I have a simple mantra for how I treat my work life:
Train like an athlete.
Win like an athlete.
Recover like an athlete.
When I was running my own company, there were years I prided myself in working 100 hour work weeks. I prided myself in working on weekends, late at night, running on very little sleep, and I prided myself on being the “always ON” CEO.
Ironically, those were not the years where I did my best work. Those were not the years where we hit our biggest company milestones. In fact those were the years I just burned myself out.
The years where we crushed our goals were the ones where I was proactive about my work and I was proactive about avoiding burnout and recovering.
We’ve all been guilty of it.
We gloat to our co-workers and friends on how BUSY and SLAMMED we are at work.
Somewhere along the line, boasting about working 100 hour weeks became a rite of passage instead of talking about what we actually accomplished at work.
I think as a culture we forget that it is not about the hours we work, but it is about managing our peak performance and winning the games that we play.
No one cares if a football game lasted an hour, two hours, went into overtime or what.
What people do care about is if you won the game.
So in my quest to winning, and to becoming the best version of myself, one of the things that I grappled with the most was burnout.
Harvard Business Review defines “burnout” as when relentless work stress pushes you into a debilitating state.
They go on to explain that when you are burned out at work, you start feeling three things: 1) exhaustion 2) cynicism and 3) incompetence.
THAT SOUNDS HORRIBLE!
The worst part of all this is that when you are burned out, you’re so in the thick of it, you don’t even realize you’re burned out and you’re too busy reacting to all the things in front of you to even think about taking some time off.
The ONLY way you can avoid burnout is if you proactively manage for it.
A few years ago, I started to get proactive about how I managed myself and my performance.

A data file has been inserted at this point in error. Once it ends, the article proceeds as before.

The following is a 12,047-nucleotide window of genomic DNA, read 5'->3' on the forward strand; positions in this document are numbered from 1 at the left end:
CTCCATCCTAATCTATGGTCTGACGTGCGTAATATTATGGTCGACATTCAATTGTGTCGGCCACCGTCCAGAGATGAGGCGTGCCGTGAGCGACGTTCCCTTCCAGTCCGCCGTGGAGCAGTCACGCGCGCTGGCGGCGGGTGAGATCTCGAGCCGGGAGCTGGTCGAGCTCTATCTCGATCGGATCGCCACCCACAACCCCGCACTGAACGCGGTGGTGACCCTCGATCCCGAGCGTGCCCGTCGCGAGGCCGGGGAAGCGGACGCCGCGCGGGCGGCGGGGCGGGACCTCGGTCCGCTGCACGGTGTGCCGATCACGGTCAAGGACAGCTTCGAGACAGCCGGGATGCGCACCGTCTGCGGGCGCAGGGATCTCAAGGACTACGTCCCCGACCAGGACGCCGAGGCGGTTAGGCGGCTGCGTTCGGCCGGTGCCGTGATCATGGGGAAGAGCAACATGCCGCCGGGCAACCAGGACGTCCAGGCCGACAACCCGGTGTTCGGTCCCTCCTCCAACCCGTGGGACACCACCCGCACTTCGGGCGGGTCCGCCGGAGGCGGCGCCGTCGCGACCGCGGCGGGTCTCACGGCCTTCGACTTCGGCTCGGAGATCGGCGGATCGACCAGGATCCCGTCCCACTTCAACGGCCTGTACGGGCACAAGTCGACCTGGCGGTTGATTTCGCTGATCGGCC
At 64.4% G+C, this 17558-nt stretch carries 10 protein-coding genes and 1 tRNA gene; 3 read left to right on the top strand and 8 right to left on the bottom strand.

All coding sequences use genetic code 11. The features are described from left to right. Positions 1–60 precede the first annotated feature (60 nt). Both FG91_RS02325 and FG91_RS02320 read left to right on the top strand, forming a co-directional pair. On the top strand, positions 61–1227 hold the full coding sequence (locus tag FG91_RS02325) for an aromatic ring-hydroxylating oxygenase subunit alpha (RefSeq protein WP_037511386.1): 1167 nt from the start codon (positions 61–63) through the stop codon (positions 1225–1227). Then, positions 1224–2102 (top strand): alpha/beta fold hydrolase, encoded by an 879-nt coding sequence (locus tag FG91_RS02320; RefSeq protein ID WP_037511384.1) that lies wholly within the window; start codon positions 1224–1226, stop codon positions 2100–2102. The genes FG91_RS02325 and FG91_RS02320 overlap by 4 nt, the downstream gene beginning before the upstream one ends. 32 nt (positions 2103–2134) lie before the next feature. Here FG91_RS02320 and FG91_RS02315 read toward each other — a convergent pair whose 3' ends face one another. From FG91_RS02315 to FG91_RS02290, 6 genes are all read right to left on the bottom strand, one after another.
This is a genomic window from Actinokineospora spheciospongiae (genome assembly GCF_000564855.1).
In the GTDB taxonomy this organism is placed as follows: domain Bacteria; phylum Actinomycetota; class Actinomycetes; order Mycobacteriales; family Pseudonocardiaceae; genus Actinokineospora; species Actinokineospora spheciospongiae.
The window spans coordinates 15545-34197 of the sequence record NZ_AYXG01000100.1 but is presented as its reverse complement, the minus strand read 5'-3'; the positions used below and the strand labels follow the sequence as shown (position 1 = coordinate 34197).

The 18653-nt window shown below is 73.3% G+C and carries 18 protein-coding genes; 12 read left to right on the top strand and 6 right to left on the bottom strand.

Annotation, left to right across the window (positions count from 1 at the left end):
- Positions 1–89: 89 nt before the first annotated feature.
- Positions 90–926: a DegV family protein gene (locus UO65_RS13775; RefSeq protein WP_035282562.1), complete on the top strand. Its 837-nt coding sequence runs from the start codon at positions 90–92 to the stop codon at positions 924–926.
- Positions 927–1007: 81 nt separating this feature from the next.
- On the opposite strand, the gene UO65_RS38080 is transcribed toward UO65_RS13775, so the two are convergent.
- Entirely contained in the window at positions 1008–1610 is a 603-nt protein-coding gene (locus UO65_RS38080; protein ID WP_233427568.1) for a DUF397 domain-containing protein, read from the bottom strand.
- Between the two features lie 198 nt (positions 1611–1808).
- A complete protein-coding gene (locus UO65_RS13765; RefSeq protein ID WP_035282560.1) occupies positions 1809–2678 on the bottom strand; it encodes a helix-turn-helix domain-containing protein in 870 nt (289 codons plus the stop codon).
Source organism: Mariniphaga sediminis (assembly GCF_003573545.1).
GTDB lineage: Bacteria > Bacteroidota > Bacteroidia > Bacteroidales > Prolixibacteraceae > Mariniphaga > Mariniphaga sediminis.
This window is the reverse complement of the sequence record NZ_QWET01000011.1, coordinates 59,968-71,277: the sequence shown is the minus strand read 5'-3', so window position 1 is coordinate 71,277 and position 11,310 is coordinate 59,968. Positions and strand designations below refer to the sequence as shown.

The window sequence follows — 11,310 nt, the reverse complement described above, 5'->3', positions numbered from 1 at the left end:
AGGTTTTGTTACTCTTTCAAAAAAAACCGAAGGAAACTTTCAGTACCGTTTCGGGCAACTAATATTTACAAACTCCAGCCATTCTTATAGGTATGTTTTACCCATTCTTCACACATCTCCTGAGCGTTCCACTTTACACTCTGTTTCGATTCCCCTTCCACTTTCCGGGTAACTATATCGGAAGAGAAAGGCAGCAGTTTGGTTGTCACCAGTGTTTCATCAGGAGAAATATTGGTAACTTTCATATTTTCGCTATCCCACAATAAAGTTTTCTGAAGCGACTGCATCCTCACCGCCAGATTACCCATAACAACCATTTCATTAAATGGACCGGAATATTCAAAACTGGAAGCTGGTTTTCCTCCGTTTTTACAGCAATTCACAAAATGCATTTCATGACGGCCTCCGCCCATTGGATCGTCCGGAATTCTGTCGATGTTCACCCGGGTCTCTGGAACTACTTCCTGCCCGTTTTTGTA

I started to treat myself as an athlete.
I developed this mantra of:
Train like an athlete
Win like an athlete
And… RECOVER like an athlete
The basics that I incorporated into my life were simple. I made sure I worked out 3x a week. I also made sure I meditated every day. I’ve been practicing Transcendental Meditation for nearly 10 years and it has been life changing for me. I also took time to pause and reflect on Sundays.
But the ONE non-obvious thing that I started to do that made the biggest difference was that I started to get proactive about my year.
I used the Unstoppable 365-day spreadsheet to make sure I laid out exactly where I’m going to be over the course of the year, and especially over the next 6 to 8 weeks.
And MOST importantly, I started to make sure that I treat myself as an athlete and schedule in time to RECOVER as an athlete too. Every six weeks, I marked a weekend to make sure I took time away from work to rest and recharge — whether it was in my own home town, or going away somewhere, or planning a real trip.
By getting proactive and baking in RECOVERY time every six weeks into my calendar, I made sure that even if I entered points of burnout, I had it baked into my plan to take time off and recover from how hard I was training and how hard I was playing the game.
If you’re looking to take a more proactive approach to your life using strategies like this — be sure to SIGN UP for our Unstoppable Life Planning Guide by following the link below!
We’ll share the templates that I use for reflecting on Sundays, planning your year, and also creating a vision for yourself for the next 5 years.